This is not a placebo-controlled study and is considered anecdotal. Double-blind and placebo-control studies with much larger samples should be conducted before prescribing ADHD medications to long COVID sufferers. Also, one of the report's authors receives royalties from the U.S. sales of Intuniv (extended-release guanfacine).

As explained earlier, the proposed mechanism of ADHD cognitive symptoms (attention, focus, and memory) is dopaminergic/adrenergic pathologies. We have begun to understand the underlying mechanisms of long COVID. A recent paper proposed six underlying mechanisms of long-COVID cognitive changes2:

1. Immune system's response to the virus increases molecules such as cytokines and chemokines, which can put the brain on fire (neuroinflammation).

2. The virus itself can directly infect the brain.

3. The virus can give rise to an autoimmune response where the brain attacks its own cells.

4. The virus can wake up dormant herpesviruses, like the Epstein-Barr virus, damaging the brain and leading to cognitive impairments.

5. The virus and the resulting biological response can impair blood circulation, which provides the conduit of nourishments to brain cells.

6. Multi-organ dysfunctions in severe COVID cases can cause hypoxemia (a below-normal level of oxygen in your blood, specifically in the arteries) and metabolic disturbances that deprive brain cells of oxygen and nourishment and, in turn, provoke cell death.

Where can we go from here?

It would be more beneficial to target the currently known mechanisms of brain changes in long COVID to search for efficient and effective treatments. Specifying the exact brain changes in long COVID using sensitive neuropsychological tests is crucial. The symptoms reported by long COVID patients, such as memory problems, might result from dysfunctions in other faculties, such as attention, default mode network, processing speed, neuroplasticity, neuro-inflammation, etc. Also, following the trajectory of these cognitive symptoms is essential. Cognitive deficits do not always lead to dementia or permanent decline.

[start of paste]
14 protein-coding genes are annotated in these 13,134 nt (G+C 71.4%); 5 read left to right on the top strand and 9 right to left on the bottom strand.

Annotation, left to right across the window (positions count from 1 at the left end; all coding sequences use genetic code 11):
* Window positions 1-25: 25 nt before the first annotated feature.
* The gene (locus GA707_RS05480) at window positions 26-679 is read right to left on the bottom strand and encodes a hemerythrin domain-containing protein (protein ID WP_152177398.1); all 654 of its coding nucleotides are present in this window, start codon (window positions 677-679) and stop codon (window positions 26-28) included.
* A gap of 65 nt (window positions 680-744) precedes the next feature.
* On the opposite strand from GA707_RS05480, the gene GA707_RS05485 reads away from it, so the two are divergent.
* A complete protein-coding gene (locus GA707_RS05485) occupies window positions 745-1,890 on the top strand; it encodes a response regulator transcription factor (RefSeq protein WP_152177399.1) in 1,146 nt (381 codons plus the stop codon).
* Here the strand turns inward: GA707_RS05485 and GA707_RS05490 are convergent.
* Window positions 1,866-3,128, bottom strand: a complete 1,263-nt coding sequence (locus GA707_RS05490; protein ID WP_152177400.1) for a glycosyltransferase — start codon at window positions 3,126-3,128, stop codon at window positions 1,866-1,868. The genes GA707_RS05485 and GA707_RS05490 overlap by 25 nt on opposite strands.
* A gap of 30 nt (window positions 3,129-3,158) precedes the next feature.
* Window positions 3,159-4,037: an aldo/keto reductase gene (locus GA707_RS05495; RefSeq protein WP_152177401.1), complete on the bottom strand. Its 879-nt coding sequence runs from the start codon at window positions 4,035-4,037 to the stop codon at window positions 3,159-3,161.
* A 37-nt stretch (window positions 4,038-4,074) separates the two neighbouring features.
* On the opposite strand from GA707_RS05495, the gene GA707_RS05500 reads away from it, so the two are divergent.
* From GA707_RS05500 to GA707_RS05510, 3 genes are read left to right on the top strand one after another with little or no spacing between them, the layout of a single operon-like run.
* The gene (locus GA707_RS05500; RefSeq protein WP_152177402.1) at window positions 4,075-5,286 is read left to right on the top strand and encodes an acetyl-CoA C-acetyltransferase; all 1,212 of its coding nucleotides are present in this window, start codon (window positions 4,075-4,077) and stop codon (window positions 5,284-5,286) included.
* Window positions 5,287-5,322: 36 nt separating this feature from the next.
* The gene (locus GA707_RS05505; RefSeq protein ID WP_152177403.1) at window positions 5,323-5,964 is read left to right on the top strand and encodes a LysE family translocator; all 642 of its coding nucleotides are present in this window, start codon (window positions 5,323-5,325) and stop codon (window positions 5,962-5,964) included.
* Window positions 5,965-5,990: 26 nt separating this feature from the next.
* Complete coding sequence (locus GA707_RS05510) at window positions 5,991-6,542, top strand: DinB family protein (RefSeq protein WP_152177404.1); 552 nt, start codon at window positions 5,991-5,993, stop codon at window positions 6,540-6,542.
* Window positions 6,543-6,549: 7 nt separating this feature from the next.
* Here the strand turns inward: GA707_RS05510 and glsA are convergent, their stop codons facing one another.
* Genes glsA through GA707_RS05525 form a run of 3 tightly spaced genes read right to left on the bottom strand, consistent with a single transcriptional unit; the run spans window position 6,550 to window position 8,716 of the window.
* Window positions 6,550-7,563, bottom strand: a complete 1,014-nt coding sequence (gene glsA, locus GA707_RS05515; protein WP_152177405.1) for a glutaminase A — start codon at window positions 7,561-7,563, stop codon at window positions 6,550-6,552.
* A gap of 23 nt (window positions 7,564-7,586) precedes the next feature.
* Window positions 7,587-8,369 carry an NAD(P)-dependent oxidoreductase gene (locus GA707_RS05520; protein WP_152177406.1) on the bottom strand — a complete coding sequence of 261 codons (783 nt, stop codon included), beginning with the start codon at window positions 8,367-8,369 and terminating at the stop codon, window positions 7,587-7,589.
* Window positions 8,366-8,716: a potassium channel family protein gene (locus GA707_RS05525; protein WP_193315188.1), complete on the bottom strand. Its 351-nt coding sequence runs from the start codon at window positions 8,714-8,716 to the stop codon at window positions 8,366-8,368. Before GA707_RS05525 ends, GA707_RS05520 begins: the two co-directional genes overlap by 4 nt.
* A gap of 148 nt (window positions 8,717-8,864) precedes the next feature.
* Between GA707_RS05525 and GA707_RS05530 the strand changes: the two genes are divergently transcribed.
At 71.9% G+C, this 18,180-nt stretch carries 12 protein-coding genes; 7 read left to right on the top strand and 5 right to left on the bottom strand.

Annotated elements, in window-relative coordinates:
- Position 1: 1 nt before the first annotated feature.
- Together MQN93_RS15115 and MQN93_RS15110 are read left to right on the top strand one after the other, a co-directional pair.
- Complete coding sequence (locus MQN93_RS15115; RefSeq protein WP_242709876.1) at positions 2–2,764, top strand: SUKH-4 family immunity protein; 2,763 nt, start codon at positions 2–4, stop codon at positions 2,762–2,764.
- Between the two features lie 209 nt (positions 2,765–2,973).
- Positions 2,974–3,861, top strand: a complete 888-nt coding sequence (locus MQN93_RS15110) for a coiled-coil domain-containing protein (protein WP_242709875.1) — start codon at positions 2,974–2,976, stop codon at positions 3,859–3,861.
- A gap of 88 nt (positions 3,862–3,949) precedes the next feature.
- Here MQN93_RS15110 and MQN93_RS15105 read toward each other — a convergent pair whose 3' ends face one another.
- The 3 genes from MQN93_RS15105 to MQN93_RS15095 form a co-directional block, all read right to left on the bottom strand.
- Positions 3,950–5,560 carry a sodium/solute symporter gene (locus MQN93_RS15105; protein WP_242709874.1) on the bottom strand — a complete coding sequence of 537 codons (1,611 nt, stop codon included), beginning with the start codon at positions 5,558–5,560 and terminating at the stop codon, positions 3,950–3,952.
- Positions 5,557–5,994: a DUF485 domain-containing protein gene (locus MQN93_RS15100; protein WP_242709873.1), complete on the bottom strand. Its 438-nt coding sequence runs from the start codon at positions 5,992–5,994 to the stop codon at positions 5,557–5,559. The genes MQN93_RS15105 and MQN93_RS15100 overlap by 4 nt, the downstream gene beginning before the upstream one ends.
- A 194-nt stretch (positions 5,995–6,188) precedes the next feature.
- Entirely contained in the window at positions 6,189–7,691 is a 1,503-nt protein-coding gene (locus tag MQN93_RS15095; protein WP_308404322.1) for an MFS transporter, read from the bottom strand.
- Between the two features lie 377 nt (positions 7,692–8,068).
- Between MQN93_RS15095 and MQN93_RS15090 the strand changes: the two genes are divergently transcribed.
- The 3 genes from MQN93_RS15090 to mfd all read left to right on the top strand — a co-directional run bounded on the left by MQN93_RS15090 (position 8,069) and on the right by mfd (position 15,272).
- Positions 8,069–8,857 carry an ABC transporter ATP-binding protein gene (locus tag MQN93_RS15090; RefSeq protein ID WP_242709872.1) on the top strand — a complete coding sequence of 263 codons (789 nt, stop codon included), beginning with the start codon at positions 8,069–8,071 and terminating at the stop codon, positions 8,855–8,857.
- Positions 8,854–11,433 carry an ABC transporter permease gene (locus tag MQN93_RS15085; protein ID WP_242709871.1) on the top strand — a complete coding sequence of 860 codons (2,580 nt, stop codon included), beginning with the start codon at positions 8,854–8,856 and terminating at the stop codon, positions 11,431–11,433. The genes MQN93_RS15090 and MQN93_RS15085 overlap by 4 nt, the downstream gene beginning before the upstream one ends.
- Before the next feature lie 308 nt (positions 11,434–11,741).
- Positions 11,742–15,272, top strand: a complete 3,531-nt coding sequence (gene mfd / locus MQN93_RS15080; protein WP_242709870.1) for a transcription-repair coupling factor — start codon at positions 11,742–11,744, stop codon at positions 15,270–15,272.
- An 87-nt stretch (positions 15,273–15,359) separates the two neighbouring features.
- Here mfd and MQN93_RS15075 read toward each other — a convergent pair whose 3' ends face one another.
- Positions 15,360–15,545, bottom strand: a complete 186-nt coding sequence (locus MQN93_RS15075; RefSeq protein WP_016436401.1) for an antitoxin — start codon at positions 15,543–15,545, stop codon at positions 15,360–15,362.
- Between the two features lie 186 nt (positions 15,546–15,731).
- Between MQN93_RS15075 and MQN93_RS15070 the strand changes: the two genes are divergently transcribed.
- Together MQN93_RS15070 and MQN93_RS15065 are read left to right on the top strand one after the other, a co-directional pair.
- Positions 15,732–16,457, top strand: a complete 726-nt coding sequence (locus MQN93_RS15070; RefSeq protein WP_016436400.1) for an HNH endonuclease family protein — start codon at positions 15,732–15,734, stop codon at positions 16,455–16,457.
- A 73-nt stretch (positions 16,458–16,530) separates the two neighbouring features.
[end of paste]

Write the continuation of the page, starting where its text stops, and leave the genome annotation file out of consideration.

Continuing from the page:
As a sufferer of long COVID since 2020, the problem with my long-COVID brain is not one of memory deficit. It is more like the time scale used by the brain is much slower than the actual time. By the time the next moment begins, I am still processing the previous one. Or I stop processing the previous one in favor of hoping to catch the next one fully.

Also, the long-COVID brain struggles with multitasking, tasks requiring a long attention span, and intense focus. The byproduct of this slowing of brain machinery is memory deficits. While using strategies to improve memory would help, addressing the more direct mechanism would be better.


(1) Fesharaki-Zadeh, A., Lowe, N., & Arnsten, A. F. (2023). Clinical experience with the α2A-adrenoceptor agonist, guanfacine, and N-acetylcysteine for the treatment of cognitive deficits in "Long-COVID19". Neuroimmunology Reports, 3, 100154.

(2) Monje, M & Iwasaki, A. (2022). The neurobiology of long COVID. Neuron, 110, 3484-3496.

More from Marwa Azab Ph.D.
More from Psychology Today